So I’ve been marinating a lot about where I fit. I’ve been thinking a lot about Gordon’s post on little magics everywhere which is my jam along with radical practicality. For some reason for a long time I’ve hesitated to call myself a Chaos mage. Maybe because the first time around, it was this super cool 90’s phenomenon that felt super alterna and punky and everyone doing it was way cooler than I was. To me it was like the first Matrix when that was impressive at the time or like Hackers or whatever else that was going on that had only a vague basis in reality but everyone was really excited about it anyway. The two girls I know locally who id as chaos mages are kind of like a modern 2011 version of that which is why I’ve also hesitated about the label which is super stupid because they’re also close friends who I’ve done magic (awesomely) with and they are super down to earth and awesome with real problems. I guess I felt like I didn’t fit the mold there either exactly? So besides the obv revelation that no one perfectly fits any mold, I had another revelation when talking to Jow:

Me: I don’t know! I just do stuff! And people seem to relate to it even though I don’t feel like I have an orderly manner in doing it and I feel like a toned down version of Penelope Trunk with my apparent pathological need to spew out all my fucked upness and flaws to the internet.

Jow (patiently): But you’ve been published, you have thousands of people reading your Witchvox articles and sending you emails

Me: What? Like it’s hard or something? Ohmigod! I’ve got it! I’m the Elle Woods of the occult world!

Jow: Hee! Actually, yes. People underestimated her a lot but she got into Harvard law school and graduated at the top of her class and she has a big heart and she sort of marches to the beat of her own drummer. Even though people at Harvard thought her clothes was crazy, she didn’t care, she wore what she wanted anyway. She didn’t change herself to fit in.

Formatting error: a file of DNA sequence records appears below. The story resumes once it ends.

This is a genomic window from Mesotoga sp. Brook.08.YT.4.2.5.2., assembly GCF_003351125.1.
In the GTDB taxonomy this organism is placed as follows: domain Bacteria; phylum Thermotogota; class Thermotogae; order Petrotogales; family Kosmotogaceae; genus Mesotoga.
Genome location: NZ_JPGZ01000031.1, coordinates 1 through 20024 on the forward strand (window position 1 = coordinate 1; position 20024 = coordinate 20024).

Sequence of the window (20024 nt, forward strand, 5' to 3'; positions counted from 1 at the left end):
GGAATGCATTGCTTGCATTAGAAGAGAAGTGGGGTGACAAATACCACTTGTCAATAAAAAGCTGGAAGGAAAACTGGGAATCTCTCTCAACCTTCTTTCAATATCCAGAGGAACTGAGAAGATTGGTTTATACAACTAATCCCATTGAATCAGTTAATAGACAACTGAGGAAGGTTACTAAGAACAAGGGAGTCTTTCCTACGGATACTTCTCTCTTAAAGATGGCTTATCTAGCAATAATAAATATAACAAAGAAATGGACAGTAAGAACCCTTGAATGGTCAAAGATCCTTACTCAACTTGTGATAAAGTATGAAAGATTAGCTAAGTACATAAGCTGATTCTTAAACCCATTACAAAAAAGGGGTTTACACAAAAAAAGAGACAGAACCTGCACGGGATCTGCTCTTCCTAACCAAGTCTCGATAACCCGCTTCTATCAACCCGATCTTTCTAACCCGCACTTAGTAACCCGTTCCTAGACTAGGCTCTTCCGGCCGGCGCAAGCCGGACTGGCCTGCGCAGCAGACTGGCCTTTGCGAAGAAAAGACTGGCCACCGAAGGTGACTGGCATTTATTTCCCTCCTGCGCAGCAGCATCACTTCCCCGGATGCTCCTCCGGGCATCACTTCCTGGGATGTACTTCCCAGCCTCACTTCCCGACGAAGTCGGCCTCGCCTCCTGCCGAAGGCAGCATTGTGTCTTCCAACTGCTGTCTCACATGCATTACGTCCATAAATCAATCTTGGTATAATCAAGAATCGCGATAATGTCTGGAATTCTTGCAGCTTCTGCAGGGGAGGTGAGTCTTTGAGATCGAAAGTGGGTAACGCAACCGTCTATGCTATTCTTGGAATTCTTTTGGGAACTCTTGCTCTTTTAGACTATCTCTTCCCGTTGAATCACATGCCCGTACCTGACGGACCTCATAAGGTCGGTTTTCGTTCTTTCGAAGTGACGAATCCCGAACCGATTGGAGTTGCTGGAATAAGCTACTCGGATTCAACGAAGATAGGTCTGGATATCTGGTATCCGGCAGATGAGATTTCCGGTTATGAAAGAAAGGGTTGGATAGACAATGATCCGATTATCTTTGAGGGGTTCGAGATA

Me (dreamily): I love her clothes.

But it’s funny, I was really thinking about it, much like Elle didn’t fit in with stereotypical Harvard students, she still carved a place for herself and did it her way. I’m always going to be a fashion dork which tends to not be the norm with Pagans in my age group locally, I’m going to see and interact with the gods through clothes and music because that’s what makes sense for me. I’m never going to want to do much high magic, I’m always going to want to do little magic everywhere and I’m just . . .going to be me and not worry about being whatever enough. I think that’s where I struggle in writing my book, I feel like I’m not mommy enough for a kitchen witch book but not alterna enough to take more of a super srs approach. So whatever. I’m just going to write the way I write and do things the way I do things and stop worrying so much.

Bend and snap, bitches.

Deborah Castellano

Deborah Castellano’s book Glamour Magic: The Witchcraft Revolution to Get What You Want is available for purchase through Amazon, Llewellyn and Barnes and Noble.


She is a frequent contributor to Occult/Pagan sources such as the Llewellyn almanacs, Witchvox, PaganSquare and Witches & Pagans magazine.  She writes about Charms, Hexes, Weeknight Dinner Recipes, Glamoury and Unsolicited Opinions on Morals and Magic here at Charmed, I’m Sure.


Deborah’s book, The Arte of Glamour is available for purchase on Amazon in paperback and Kindle.